His spin doctors were already working on the press release: something about "volunteer plant workers suffering regrettable collateral damage while struggling to contain Unit One" but that "the government assures the populace that there is absolutely no risk to nearby residents" because "a meltdown of the furnace core is an impossibility" given the advanced state of Babylonian technology.


And, gentle reader, you may make your own connections, if any, between this story, that song and this my latest painting, Fukushima Samurai in the nuclear fires.

This is not a large format painting. In terms of my art practice, this one is about consolidating an artistic concept.  The concept in question is the motif of the hazmat suit as metaphor for the events at Fukushima Daiichi. 

And so a fragmanted figure, all identity swallowed in the shell of the suit and by the ambiguity of smokey fallout, struggles through the consuming elemental fluxus all around.

These events in turn, to my mind, are representative of the limitations of human endeavour, that is, the feet of clay in all human enterprise - human imperfection.


But my Masters Degree research project is about expressive mark-making, and therefore I also wanted to refine my monoprinting mark-making technique. Through creating this particular work i now have far greater understanding of the degree of randomness of the mark. Tis a function of: the wetness of the paint, the amount of pressure during printing, and how various tools maybe used for applying that pressure.

However, i never want complete control or anything near it because that would rob the paint of its unique material agency and so remove happen-chance from the work. Serendipity is not only essential to the technique but, subliminally, to the expressive force and meaning of the work.

The chaos of the flow of paint is eloquent about the chaos of events, the chaos at the edges of civilisation, the chaos in the heart of human social organisation ... and the unpredictable fluxus in our own lives.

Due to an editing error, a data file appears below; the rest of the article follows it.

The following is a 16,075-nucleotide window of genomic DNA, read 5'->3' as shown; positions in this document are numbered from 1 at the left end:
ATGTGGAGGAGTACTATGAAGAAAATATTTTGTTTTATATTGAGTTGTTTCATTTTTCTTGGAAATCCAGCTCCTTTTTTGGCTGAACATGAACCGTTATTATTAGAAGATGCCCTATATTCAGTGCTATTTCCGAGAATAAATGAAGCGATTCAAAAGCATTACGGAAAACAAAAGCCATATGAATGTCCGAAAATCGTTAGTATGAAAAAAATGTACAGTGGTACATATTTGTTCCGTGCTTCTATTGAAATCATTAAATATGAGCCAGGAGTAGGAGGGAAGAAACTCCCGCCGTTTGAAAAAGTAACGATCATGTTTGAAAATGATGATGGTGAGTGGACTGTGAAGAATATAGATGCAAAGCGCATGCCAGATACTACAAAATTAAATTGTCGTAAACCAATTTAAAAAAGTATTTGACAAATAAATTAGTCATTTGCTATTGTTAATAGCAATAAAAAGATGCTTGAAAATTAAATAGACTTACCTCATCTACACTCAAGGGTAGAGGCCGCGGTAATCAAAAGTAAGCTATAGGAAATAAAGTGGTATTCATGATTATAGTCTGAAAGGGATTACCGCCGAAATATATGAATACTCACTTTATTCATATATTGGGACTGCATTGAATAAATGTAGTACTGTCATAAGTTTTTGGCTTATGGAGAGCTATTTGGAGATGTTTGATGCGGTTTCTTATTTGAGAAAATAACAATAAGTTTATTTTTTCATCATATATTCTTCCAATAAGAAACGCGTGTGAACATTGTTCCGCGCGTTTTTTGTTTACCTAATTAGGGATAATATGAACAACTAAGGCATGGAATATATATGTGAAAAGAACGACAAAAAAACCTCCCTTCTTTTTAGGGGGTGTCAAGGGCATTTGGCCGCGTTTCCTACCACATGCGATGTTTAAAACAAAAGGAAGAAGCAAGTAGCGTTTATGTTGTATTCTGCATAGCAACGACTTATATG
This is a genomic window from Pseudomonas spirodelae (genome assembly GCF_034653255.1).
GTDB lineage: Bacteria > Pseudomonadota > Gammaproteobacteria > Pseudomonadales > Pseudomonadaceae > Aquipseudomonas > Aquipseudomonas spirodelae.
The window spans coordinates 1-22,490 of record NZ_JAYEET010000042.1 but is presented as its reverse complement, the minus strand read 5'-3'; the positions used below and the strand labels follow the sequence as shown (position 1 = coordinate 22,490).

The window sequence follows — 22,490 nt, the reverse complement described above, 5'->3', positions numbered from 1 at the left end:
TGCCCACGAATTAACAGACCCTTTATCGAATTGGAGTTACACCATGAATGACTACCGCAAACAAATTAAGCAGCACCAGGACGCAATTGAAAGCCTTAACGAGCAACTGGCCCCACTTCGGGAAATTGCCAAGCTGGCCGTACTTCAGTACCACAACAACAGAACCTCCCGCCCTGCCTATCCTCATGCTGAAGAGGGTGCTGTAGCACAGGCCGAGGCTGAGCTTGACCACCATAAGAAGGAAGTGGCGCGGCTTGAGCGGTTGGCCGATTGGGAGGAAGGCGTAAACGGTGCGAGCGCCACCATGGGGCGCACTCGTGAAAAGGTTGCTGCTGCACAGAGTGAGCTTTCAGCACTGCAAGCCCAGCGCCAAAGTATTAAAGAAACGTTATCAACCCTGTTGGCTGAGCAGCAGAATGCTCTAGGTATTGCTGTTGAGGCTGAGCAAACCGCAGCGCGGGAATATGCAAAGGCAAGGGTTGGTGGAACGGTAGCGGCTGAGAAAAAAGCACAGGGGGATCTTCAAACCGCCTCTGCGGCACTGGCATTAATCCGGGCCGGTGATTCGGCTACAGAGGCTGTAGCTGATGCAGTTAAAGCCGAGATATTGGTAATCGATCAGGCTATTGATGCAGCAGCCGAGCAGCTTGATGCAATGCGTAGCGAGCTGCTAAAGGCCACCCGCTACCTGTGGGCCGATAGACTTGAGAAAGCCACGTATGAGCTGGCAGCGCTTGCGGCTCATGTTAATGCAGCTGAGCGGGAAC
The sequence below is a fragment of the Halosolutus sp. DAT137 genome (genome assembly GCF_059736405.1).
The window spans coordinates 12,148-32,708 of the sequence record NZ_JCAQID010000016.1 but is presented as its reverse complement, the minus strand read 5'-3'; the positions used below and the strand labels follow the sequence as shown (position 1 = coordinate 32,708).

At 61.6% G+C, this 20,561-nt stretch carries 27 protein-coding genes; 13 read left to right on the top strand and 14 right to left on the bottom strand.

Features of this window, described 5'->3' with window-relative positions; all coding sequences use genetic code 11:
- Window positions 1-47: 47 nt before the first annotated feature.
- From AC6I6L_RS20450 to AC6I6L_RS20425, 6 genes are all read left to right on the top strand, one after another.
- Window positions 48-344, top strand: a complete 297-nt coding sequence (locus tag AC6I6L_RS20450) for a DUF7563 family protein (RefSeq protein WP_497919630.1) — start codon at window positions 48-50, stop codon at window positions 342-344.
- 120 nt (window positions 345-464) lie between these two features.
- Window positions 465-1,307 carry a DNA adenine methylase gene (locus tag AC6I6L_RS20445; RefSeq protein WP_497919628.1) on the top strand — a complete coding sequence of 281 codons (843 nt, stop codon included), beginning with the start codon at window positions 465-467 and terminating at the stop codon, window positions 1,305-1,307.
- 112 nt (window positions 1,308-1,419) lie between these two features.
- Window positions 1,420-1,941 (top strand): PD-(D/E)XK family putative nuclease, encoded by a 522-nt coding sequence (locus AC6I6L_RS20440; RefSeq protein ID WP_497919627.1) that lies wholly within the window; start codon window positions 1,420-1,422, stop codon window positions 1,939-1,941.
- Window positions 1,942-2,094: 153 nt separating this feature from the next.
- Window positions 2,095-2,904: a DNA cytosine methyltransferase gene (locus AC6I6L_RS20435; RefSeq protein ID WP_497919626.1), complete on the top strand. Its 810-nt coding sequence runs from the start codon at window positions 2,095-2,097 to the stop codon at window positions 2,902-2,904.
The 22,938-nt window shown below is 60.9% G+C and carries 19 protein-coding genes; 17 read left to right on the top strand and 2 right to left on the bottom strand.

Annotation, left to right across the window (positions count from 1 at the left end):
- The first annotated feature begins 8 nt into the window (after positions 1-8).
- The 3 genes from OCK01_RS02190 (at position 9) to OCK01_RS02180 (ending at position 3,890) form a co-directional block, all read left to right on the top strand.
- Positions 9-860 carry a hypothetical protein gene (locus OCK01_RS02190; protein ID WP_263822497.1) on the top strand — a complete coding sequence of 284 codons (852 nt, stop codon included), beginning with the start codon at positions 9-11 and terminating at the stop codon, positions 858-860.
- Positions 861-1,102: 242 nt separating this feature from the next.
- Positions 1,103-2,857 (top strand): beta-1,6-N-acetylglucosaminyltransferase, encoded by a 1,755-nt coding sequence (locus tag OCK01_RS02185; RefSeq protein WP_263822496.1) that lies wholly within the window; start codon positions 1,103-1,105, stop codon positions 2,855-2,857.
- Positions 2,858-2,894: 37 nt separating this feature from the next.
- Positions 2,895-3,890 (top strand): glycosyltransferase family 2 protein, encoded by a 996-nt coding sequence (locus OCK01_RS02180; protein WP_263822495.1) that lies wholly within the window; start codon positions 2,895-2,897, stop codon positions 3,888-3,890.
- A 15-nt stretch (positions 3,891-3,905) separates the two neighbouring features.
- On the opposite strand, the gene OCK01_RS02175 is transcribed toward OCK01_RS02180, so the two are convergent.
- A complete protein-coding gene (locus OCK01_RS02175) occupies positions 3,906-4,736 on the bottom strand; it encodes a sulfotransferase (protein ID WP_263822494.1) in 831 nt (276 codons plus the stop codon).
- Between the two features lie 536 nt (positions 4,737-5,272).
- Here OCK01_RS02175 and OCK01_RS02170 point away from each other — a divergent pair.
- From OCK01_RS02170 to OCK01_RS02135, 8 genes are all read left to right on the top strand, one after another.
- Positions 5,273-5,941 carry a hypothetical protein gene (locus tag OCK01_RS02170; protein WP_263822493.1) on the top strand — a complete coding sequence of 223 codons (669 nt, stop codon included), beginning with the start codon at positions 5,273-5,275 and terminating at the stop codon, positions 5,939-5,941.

15 comments:

  1. Harry, these Fukushima Samurai works are of course disturbing but they are incredibly powerful. I like your views on the control of the paint. Must be where some of the power of your paintings come from. A bit of chaos.

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  2. Morning Harry,
    Or should I have said, "mourning"? This is the most horrible, terrifying, scary and intense of your entire series...so far.
    I really don't know how much further this can go, but with the obvious fires burning Hades-hot in your belly, who knows?
    And when this magnificent body of work is housed in a museum, as it surely will be, your dedicated followers will take pride in their (our)immediate recognition of it's significance, creative process and terrible beauty.
    Harry, you've hit a grand-slam home run and I hope the world will soon see this monumentally important work.
    Sincerely,
    Gary.

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  3. The way you have rendered the haz-mat man is poignantly monstrous. It embodies the fearful awareness that there is a real human being within the faceless anonymity of the suit. The threatening red marks of the background mimic the suit. It's as if this 'person's' life source had already left the suit and is hovering over him.